DIY Chicken Sweaters

Chicken-Sweaters

Winter isn’t hard only on people. Animals and birds suffer as well from the cold weather, some just migrate to other countries in order to find the climate comfort they need. When this isn’t possible, as responsible human beings there is something you could do: make clothes! The DIY sweaters for chickens are a great and useful idea you can implement right away. Especially because it has begun snowing in some parts of the world! The technique is very similar to making clothes for a pet dog or cat. It’s up to you how much you want to customize the sweater, with buttons or other sort of embellishments.

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101 Responses to “DIY Chicken Sweaters”

  1. CatseyesQQ says:

    These things promote cruelty. Any good chicken owner wouldn’t think of putting these things on their birds. Chicken Sweaters are unnecessary, counter-productive and dangerous to the birds.
    A hen’s temperature is 107o therefore they can tolerate very low temperatures a lot better than warm temperatures. These things prevent natural ability to moderate their own body temperature.
    They cause a number of health issues including pain and irritation of new feathers, they stop the ability to preen and dust bathe which are essential for healthy feathers and skin, and their wellbeing.
    They get wet causing the birds to become even colder, and trap moisture under the wings where lice and mites will set up home.
    They are a money spinner by heartless people playing on the ignorance of new chicken keepers who know no better yet.

    • Mark Story Jenks says:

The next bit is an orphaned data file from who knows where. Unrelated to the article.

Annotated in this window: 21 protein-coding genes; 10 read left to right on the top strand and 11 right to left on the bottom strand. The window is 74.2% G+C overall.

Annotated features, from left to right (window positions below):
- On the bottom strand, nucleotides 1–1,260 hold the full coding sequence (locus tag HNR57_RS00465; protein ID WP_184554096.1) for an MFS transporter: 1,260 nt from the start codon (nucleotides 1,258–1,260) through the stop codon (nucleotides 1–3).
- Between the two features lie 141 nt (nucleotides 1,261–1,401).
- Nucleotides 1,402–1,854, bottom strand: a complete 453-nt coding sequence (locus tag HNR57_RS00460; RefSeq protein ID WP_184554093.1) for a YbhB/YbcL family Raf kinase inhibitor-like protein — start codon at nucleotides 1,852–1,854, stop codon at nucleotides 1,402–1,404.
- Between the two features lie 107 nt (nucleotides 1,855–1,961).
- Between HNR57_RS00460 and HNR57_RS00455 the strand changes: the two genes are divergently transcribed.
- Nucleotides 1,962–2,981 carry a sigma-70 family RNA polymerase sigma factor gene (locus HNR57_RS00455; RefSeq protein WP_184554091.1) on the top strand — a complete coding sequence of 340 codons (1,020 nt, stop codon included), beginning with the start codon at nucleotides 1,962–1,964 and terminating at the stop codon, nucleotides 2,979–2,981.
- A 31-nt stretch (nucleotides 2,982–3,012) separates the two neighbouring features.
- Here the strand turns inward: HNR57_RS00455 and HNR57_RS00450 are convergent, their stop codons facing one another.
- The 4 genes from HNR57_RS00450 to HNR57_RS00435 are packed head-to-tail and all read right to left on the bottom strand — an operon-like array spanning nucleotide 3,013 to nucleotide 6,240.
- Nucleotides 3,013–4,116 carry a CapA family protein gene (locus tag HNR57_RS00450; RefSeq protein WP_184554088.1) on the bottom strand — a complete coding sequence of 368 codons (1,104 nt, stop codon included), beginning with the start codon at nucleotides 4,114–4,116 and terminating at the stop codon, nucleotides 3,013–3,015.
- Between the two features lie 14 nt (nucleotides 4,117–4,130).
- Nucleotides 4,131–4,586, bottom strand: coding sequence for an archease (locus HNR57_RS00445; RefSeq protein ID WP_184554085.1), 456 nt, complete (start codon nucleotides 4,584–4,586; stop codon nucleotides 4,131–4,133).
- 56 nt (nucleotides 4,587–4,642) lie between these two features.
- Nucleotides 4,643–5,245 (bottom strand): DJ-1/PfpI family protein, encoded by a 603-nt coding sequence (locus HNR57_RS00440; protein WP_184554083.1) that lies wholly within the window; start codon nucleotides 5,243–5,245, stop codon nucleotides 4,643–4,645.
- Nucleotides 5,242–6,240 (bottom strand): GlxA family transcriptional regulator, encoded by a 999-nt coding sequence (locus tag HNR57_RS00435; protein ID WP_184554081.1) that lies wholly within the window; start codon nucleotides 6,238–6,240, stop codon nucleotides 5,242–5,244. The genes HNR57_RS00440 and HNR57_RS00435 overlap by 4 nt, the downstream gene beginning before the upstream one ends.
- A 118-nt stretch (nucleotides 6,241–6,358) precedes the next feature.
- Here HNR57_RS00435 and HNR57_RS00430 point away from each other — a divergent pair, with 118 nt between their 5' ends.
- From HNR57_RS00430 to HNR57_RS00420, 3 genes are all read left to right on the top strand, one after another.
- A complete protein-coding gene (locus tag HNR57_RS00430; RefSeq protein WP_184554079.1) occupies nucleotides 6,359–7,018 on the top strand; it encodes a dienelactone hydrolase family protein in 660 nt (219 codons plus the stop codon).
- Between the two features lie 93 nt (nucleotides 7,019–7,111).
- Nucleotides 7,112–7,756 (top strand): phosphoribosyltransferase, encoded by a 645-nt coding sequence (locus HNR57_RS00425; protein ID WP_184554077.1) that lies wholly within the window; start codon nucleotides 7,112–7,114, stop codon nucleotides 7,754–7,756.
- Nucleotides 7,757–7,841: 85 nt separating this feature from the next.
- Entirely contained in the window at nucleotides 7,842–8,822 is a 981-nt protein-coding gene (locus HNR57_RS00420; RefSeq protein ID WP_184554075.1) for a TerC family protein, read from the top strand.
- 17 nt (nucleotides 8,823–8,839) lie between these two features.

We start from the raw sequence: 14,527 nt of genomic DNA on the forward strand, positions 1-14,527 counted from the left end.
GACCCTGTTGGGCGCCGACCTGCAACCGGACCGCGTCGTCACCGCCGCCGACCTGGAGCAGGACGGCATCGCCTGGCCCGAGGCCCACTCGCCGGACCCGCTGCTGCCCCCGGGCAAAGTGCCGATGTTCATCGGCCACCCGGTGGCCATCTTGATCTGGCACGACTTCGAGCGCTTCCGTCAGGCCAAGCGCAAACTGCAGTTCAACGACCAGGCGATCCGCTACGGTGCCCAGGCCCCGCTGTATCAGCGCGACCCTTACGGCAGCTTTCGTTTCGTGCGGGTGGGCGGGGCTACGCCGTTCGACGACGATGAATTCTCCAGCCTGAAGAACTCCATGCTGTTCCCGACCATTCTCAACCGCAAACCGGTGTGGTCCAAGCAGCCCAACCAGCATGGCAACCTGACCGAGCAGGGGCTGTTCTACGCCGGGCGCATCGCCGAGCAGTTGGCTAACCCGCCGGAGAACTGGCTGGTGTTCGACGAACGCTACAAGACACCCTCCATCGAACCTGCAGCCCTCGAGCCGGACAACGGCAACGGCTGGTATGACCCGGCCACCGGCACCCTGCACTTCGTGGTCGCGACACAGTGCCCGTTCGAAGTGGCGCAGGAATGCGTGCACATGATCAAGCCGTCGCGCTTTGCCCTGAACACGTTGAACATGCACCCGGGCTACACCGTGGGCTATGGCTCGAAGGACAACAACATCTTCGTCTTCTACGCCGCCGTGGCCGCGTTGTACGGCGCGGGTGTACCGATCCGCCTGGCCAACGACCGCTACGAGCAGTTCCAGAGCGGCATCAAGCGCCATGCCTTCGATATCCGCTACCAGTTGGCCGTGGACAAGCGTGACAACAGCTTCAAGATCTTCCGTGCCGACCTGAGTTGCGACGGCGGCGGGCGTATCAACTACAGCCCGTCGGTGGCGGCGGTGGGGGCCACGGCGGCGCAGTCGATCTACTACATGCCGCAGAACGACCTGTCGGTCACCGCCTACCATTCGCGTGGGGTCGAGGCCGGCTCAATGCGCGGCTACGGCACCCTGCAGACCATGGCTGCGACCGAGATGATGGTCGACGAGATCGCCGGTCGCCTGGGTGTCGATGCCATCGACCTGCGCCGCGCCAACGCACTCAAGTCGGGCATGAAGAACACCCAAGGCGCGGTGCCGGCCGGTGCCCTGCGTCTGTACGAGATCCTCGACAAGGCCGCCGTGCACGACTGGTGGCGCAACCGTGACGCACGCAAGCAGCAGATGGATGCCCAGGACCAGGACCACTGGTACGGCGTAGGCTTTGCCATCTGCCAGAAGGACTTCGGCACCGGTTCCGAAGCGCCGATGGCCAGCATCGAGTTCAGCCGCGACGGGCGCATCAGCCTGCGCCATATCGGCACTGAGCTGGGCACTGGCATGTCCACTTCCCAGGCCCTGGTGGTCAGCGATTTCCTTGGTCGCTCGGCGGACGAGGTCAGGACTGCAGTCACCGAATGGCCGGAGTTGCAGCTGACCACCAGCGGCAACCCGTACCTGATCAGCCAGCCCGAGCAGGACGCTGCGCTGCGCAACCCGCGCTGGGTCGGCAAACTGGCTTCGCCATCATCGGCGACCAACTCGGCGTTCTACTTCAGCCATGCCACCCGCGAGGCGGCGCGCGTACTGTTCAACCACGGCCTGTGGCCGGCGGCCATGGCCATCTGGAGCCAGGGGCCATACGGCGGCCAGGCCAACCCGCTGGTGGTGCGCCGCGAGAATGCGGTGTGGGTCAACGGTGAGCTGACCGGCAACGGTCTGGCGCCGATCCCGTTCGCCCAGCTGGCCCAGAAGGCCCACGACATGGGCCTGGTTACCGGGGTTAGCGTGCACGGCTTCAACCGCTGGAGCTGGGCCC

I agree 100%. Here is another reason not to use them.
      I have had Hawks attack my chickens on occasion. Often times, the chicken can escape because the Hawk manages to only be able to grab talons full of feathers. I have Bantam Cochins, and they are real feather-balls.
      But a few times the Hawk managed to get a good enough grip to fly away with a hen. It would occur to me that it would be very easy for a Hawk to get its talons in a firm grip in to a knitted sweater.
      Now, I understand where some people might think it’s cute.
      But it could spell certain death for one of your favorite hens.

    • Tamera Graywolf says:

      You know, this might just save one of my hens life. The rooster pulled some feathers out of her back trying to breed her, so we separated them. Unfortunately, the hot summer sun keeps beating down on her, so her back is sun burnt, even though she has shade to stay in. I have been putting cream on it, but she has pulled more and more feathers out of her own back. She has a bald spot half way down her back about two inches wide that includes some of her tail feathers. They aren’t coming back and fall is coming on. Soon it will be winter, so I guess you guys think it would be kinder to let the bare skin just freeze, or maybe kill her, cause her feathers aren’t growing back, and she is getting worse by the week. I am not advocating this for long term use, and I would take it off her if it was raining, but I am at my wits end, and I don’t want to kill her. If you have any better ideas, I would love to hear them. And as for hawks, my large chicken area has wire over the top, so my hens are protected.

      • Green Hen says:

        Tamera, I think a hen saddle would work better for your girl.

        You can make one out of a scrap of polar fleece (just make slits for wings, hole for tail), although if the rooster is an ongoing problem then go with a lightly quilted cotton gingham.

        Worked when my hen had a bald back – it’s uncomfortable when the pin feathers finally come in, but better than bar skin in frigid weather.

      • Suzanne says: